(Volume 24, Issue 6, December 2018/January 2019)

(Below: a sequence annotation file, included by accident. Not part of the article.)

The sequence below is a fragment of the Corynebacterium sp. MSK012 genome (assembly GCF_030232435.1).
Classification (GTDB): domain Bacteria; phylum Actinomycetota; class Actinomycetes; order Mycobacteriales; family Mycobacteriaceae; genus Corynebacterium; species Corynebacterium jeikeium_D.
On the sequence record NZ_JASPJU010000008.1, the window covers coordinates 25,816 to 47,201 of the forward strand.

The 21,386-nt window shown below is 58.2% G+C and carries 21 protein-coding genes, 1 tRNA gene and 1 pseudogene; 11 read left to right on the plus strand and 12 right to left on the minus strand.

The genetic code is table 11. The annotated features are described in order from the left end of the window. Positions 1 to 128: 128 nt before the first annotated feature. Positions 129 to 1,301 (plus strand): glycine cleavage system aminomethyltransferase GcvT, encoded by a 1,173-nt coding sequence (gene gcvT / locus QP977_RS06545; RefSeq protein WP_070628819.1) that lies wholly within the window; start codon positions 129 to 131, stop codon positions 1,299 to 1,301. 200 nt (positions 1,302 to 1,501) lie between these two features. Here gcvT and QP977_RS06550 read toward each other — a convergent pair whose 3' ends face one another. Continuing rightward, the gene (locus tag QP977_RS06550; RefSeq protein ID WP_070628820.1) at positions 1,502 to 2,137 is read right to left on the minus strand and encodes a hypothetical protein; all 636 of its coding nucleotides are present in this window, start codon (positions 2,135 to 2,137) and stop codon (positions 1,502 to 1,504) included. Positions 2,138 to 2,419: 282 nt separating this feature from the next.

Of the hot-button issues circulating right now, in both society and the church, nothing has drawn more interest and debate than social justice. In society at large much unrest and controversy is evident particularly in regards to three areas. First, there are the interrelation concerns, expressed most clearly in the #MeToo movement, which is an effort directed at the alleviation of sexual harassment and assault, primarily targeting women. Next are the debates involving human sexuality, especially LGBTQ items. Finally, matters of race and ethnicity have surged afresh in recent years. As these concerns filter down to the church, to a certain extent the response of God’s people is clear. The Scriptures powerfully condemn all forms of immorality, sexual misconduct, and abuse. Sadly, the church has not been totally spared the accusations of sexual misconduct, with a number of high profile leaders recently being exposed for the misuse of their positions of power and abuse of women. Concerning the LGBTQ agenda, the Word speaks with equal clarity. However, this has presented a considerable dilemma for the attractional church which is trying to create a church setting in which the unbeliever is comfortable and happy to join. Those following this model of “doing” church are struggling with how to attract unbelievers while condemning LGBTQ morality which has become increasingly acceptable within our culture. Finally, contrary to some Christians in the past, there are few today who would question the evil of racism. All human beings are created in the image of God and stand on equal footing before Him, and should before us as well. But in our present time and environment, the matters surrounding race and ethnicity are not all that simple. Misunderstandings, accusations, division, and anger abound, and the church has not been spared. It is primarily disputes regarding race that have gained the most attention of late and will be the subject of this paper.